- Never-failing, fast algebraic subdivision and root isolation for polynomials and analytic functions.

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Holomorphic functions (such as trigonometric functions) naturally appear in many numerical computations. A fundamental problem here is to approximate the roots of these functions in a given subset of the complex plane. We apply the subdivision paradigm to this problem.

This involves studying the complexity of some existing algorithms as well as devising new predicates to determine termination. To study the complexity behavior, we will need perturbation bounds for such functions, and extend the techniques (especially, continuous amortization) that have been successful in the setting of polynomials. Using some existing techniques for polynomials, we may be able to speed up the convergence of the subdivision approach using a quadratically convergent iteration like Newton's. Our first, polynomial result brings the size of subdivision trees in almost all known algebraic methods down to O(n*logn), where n is the polynomial degree. Especially, this is independent of the root-separation.

Approximating roots of zero dimensional systems of polynomials is a fundamental problem in many areas (such as computing cylindrical algebraic decomposition of a set of polynomials). Standard subdivision-based approaches provide only linear convergence. However, for the case of univariate polynomials Abbott (ACM CommComputeralgebra, 2014) suggested an algorithm that combines the linearly converging subdivision approach with the super-linearly converging secant method to give an algorithm that works well in practice. The running time of Abbott's algorithm has been carefully analyzed. We aim to develop and analyze similar hybrid algorithms, with theoretical guarantees, for approximating common roots of two bivariate polynomials as a first step towards the more general setting in higher dimensions. Our algorithm will rely on interval methods for determining roots in a region of the plane.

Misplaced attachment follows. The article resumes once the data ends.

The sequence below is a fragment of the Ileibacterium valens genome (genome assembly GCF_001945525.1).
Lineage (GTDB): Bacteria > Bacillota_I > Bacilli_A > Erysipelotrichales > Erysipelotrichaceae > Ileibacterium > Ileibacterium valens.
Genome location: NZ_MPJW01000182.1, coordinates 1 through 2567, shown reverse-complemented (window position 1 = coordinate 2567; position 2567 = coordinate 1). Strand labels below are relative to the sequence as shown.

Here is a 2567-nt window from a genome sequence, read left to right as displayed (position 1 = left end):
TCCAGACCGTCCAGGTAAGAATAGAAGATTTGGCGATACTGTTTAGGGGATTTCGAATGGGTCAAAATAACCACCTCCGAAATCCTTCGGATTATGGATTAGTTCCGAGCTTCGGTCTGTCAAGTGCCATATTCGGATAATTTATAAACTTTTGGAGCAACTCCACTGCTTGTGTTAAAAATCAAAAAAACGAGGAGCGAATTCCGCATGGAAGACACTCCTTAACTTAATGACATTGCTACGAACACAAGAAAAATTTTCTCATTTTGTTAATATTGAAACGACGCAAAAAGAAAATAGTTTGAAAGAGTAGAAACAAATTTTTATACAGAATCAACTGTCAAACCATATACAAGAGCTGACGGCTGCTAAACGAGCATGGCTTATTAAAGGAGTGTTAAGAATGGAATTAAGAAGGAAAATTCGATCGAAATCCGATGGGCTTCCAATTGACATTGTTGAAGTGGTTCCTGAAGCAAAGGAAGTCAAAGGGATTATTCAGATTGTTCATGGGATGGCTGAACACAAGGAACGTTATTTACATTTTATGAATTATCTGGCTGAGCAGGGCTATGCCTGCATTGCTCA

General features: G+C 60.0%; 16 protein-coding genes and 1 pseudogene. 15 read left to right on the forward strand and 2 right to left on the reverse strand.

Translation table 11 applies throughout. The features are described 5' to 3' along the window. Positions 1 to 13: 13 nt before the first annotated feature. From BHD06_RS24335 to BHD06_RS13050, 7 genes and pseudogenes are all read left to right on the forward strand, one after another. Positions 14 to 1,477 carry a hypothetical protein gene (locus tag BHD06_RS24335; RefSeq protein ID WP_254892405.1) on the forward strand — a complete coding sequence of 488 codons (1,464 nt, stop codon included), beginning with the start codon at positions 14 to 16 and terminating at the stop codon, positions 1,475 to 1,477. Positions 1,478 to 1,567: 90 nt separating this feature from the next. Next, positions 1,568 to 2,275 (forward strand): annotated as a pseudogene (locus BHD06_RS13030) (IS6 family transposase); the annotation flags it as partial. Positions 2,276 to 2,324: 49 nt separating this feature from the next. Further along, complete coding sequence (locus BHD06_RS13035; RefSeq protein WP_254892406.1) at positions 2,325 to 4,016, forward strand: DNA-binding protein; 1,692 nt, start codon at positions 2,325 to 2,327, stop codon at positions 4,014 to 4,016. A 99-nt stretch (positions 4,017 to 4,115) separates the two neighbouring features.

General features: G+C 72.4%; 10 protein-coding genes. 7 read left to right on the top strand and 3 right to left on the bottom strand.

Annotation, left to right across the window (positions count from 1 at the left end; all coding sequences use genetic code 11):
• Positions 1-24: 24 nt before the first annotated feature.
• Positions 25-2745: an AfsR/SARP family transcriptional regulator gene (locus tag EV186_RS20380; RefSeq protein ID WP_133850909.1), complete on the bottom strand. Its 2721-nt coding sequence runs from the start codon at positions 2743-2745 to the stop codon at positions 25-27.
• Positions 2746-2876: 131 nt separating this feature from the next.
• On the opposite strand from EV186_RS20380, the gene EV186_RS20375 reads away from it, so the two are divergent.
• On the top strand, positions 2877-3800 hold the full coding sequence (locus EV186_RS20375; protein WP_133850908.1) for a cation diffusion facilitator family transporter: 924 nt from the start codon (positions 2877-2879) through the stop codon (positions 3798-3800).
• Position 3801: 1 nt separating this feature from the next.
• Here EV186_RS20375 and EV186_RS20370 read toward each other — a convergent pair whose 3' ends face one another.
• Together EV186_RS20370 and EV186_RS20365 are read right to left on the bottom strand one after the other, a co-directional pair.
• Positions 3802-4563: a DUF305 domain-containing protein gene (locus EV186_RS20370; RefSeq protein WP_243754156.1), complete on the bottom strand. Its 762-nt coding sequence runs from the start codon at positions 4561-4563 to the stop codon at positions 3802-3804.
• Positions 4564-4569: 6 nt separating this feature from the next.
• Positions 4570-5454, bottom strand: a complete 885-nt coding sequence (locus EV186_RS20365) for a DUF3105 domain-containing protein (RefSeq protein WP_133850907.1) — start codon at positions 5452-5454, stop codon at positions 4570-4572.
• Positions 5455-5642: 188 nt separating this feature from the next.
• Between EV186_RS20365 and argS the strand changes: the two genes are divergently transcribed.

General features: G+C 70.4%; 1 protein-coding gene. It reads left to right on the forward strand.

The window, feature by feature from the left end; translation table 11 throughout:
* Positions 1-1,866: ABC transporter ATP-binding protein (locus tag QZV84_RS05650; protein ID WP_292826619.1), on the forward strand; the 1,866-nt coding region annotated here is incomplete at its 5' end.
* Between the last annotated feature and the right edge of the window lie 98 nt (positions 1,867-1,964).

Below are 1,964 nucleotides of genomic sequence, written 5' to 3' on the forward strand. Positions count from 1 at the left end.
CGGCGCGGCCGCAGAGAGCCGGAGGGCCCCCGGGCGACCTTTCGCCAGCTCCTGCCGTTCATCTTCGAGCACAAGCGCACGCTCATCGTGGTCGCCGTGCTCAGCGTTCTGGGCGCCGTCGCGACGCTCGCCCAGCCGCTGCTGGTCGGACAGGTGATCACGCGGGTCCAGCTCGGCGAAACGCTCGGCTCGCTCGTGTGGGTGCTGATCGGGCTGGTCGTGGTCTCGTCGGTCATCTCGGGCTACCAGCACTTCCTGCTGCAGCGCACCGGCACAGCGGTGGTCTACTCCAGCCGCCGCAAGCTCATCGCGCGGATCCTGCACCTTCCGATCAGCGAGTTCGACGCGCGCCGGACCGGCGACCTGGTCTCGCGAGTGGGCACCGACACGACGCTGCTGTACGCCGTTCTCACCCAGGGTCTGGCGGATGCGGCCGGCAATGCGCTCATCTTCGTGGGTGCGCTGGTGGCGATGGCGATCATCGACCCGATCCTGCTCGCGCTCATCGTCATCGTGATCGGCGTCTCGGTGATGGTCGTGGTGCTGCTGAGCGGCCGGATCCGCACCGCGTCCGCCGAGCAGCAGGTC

This involves studying the complexity of some existing algorithms as well as devising new predicates to determine termination. To study the complexity behavior, we will need perturbation bounds for such functions, and extend the techniques (especially, continuous amortization) that have been successful in the setting of polynomials. Using some existing techniques for polynomials, we may be able to speed up the convergence of the subdivision approach using a quadratically convergent iteration like Newton's. Our first, polynomial result brings the size of subdivision trees in almost all known algebraic methods down to O(n*logn), where n is the polynomial degree. Especially, this is independent of the root-separation.

Approximating roots of zero dimensional systems of polynomials is a fundamental problem in many areas (such as computing cylindrical algebraic decomposition of a set of polynomials). Standard subdivision-based approaches provide only linear convergence. However, for the case of univariate polynomials Abbott (ACM CommComputeralgebra, 2014) suggested an algorithm that combines the linearly converging subdivision approach with the super-linearly converging secant method to give an algorithm that works well in practice. The running time of Abbott's algorithm has been carefully analyzed. We aim to develop and analyze similar hybrid algorithms, with theoretical guarantees, for approximating common roots of two bivariate polynomials as a first step towards the more general setting in higher dimensions. Our algorithm will rely on interval methods for determining roots in a region of the plane.